UK house prices fell in February for the first time in five months, according to research by Nationwide.
Average house prices fell 0.1% from £188,446 in January to £187,964, said the UK’s second biggest mortgage lender.
Annual house price growth slowed for the sixth month in a row to 5.7%, its lowest since September 2013.
House prices have fallen in spite of the UK’s improving economic outlook and access to low interest rates.
“Mortgage rates remain close to all-time lows and consumer confidence remains buoyant thanks to a further steady improvement in labour market conditions,” said Nationwide’s chief economist Robert Gardner.
Figures from the Bank of England, also published on Monday, showed that the number of mortgages approved for house purchases crept up in January.
There were 60,786 home loans approved. Despite the rise from 60,349 approvals in December, the total remained below the average of the previous six months.
The long-term decline in the number of young and first-time buyers may be helping to cool the market, which made significant gains in 2013 and early-2014, the Nationwide said.
Among 25 to 34-year-olds, the proportion of households owning their own home in England fell from 59% in 2004 to 36% in 2014.
In contrast, among all age groups, those owning their home outright, without a mortgage, overtook those making mortgage payments in England for the first time in 2013-14.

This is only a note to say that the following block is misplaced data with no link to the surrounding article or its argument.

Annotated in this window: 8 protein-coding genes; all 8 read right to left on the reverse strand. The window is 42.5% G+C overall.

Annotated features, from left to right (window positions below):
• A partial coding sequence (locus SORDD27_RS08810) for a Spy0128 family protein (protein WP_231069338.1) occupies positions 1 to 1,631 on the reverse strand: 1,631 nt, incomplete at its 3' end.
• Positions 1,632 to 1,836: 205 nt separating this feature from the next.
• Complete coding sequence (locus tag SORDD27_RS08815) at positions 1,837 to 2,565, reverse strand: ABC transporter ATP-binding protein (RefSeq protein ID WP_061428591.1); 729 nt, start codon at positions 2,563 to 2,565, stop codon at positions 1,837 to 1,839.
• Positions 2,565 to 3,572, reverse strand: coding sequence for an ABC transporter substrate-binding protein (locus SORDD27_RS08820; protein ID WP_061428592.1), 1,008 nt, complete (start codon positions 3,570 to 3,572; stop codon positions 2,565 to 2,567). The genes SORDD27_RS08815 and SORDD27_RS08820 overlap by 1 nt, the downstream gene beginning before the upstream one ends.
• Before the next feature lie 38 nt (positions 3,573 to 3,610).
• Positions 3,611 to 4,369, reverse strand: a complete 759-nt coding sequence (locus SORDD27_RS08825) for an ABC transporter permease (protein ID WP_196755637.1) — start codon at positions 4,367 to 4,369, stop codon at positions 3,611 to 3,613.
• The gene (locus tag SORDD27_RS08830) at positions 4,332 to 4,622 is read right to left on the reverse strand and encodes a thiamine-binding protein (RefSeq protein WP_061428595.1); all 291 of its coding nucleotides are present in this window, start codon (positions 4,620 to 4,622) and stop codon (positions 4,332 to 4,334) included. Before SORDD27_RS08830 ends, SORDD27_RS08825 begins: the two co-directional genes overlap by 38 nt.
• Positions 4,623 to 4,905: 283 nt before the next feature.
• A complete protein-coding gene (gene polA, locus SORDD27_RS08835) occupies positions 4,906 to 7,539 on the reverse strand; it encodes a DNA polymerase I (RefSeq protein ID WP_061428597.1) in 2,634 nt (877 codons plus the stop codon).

The government is offering a discount of up to 20% for first-time buyers under the age of 40 under its planned new “starter homes” scheme.
Most political parties are proposing a housebuilding programme should they win power in the election.
There is a wide range of house prices across the country. Average property prices in London were £458,283 in London compared with £97,974 in the North East of England in January, according to data published on Friday by the Land Registry.
Analysts argue that a long-term view is needed on the housing market.
Stephen Smith, director of the Legal & General Mortgage Club, said: “Over the past couple of years, prices have risen rapidly and are close to exceeding their 2007 peak.
“While this may be viewed as a positive indicator of confidence in the market, it is important not to price people out. To avoid this, and allow the market to grow in a sustainable way over the long-term, we need to build more houses.”
Rob Weaver, director of investments at the property crowdfunding platform Property Partner, said: “The market is taking a breather and is certainly not on the brink of a longer term decline.
“A return to steady growth is a good thing and should be welcomed.”
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